The House Public Education Committee met Tuesday to hear public and guest testimony regarding the implementation of HB 3906, as well as progress on recommendations from the 2016 Commission on Assessments and Accountability for the upcoming generation. HB 3906, from the 86th Legislative Session in 2019, called for significant changes to the state’s assessment system to reduce the total number of multiple-choice questions and administer the STAAR entirely online by the 2022-2023 academic year. Education Commissioner Mike Morath outlined the new types of items students will encounter next spring and highlighted the accommodations that will be available in e-Government. Although the state may have “solved” the problem of having sufficient computer hardware, Representative Mary González pointed out that 2022 was the first STAAR administration not to have encountered major technical problems such as interruptions in internet connectivity.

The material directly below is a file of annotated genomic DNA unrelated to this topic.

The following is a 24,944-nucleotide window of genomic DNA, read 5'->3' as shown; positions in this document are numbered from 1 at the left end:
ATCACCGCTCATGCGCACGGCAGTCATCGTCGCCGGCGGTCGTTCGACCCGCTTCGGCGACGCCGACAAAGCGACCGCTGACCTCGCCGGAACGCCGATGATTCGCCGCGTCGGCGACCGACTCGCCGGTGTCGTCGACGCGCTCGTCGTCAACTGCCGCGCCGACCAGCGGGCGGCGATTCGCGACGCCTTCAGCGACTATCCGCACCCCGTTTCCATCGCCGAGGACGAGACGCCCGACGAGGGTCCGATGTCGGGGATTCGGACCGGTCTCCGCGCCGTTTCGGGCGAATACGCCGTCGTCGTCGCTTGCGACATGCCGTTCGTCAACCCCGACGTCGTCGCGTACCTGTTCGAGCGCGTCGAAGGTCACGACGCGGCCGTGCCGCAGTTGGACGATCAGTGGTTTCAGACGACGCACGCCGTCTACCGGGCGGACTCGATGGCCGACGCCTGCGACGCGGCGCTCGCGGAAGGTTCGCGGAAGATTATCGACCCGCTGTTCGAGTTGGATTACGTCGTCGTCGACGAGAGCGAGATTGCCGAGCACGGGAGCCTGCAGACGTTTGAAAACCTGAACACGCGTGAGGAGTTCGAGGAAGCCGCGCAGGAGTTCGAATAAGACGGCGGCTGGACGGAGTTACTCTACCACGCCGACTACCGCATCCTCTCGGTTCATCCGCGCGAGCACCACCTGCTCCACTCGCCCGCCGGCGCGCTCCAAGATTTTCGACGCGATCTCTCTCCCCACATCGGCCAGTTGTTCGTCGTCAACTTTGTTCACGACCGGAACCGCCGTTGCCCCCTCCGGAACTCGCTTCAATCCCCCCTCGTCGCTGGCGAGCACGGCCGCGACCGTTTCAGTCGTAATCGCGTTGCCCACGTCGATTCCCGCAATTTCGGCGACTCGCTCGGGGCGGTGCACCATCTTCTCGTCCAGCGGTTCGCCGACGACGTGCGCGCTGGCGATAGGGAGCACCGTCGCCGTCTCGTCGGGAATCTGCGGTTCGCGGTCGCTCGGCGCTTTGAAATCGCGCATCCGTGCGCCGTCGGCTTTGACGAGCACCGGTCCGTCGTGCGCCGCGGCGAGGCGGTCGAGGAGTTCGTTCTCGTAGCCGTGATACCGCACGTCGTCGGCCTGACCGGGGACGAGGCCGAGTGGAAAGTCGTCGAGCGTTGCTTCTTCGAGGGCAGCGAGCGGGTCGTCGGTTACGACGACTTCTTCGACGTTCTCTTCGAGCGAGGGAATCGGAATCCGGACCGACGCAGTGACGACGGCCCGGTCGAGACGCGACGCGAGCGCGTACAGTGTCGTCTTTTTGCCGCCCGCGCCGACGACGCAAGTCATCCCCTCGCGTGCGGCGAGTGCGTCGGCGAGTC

The commissioner also described data from the “year-round” pilot of a potential new assessment model in which testing would take place throughout the year with a cumulative score calculated at the end of the year. the year. Not only would this be a more expensive system, adding to an already bloated testing contract, but it also has the potential to wrest local control of program delivery from districts by allowing the state to dictate what instruction should take place at certain times of the year. Texas should be looking at ways to reduce student testing and how much taxpayer money is spent on it; Morath’s proposal would increase both. Texas AFT will closely monitor agency budget requests for additional testing dollars, as well as the implementation of the redesigned assessments in the spring.
Towards the end of the meeting, Representative Harold Dutton, chairman of the House Public Education Committee, announced that the final interim hearing would be for teachers. The agenda for the hearing, set for September 20, will be:
- assess the impact of the pandemic on the state’s teaching staff and current practices to improve recruitment, preparation, and retention of high-quality educators
- explore the impact of the regulatory environment of the educator preparation program
- make recommendations to improve the recruitment, retention and preparation of educators.
Although the school year will be well underway by then, we hope that President Dutton will invite a diverse group of educators from across the state, as well as groups of educators, who can share their unvarnished experiences of years and provide real solutions. the legislator must act to preserve the teaching profession.